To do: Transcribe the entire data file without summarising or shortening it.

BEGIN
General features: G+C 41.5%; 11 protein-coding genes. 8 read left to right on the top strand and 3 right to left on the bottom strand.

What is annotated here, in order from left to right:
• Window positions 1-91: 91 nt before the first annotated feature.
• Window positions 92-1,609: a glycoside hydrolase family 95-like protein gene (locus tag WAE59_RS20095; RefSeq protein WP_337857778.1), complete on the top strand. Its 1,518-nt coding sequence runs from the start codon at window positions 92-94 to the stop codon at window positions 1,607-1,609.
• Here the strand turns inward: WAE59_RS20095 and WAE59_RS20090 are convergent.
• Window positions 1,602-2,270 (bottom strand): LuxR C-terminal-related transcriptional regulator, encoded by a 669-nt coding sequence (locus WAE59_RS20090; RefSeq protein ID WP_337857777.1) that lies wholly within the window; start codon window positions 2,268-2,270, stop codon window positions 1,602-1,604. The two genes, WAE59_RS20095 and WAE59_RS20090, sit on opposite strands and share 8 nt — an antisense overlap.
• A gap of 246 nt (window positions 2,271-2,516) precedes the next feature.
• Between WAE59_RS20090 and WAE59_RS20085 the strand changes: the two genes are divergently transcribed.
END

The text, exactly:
General features: G+C 41.5%; 11 protein-coding genes. 8 read left to right on the top strand and 3 right to left on the bottom strand.

What is annotated here, in order from left to right:
• Window positions 1-91: 91 nt before the first annotated feature.
• Window positions 92-1,609: a glycoside hydrolase family 95-like protein gene (locus tag WAE59_RS20095; RefSeq protein WP_337857778.1), complete on the top strand. Its 1,518-nt coding sequence runs from the start codon at window positions 92-94 to the stop codon at window positions 1,607-1,609.
• Here the strand turns inward: WAE59_RS20095 and WAE59_RS20090 are convergent.
• Window positions 1,602-2,270 (bottom strand): LuxR C-terminal-related transcriptional regulator, encoded by a 669-nt coding sequence (locus WAE59_RS20090; RefSeq protein ID WP_337857777.1) that lies wholly within the window; start codon window positions 2,268-2,270, stop codon window positions 1,602-1,604. The two genes, WAE59_RS20095 and WAE59_RS20090, sit on opposite strands and share 8 nt — an antisense overlap.
• A gap of 246 nt (window positions 2,271-2,516) precedes the next feature.
• Between WAE59_RS20090 and WAE59_RS20085 the strand changes: the two genes are divergently transcribed.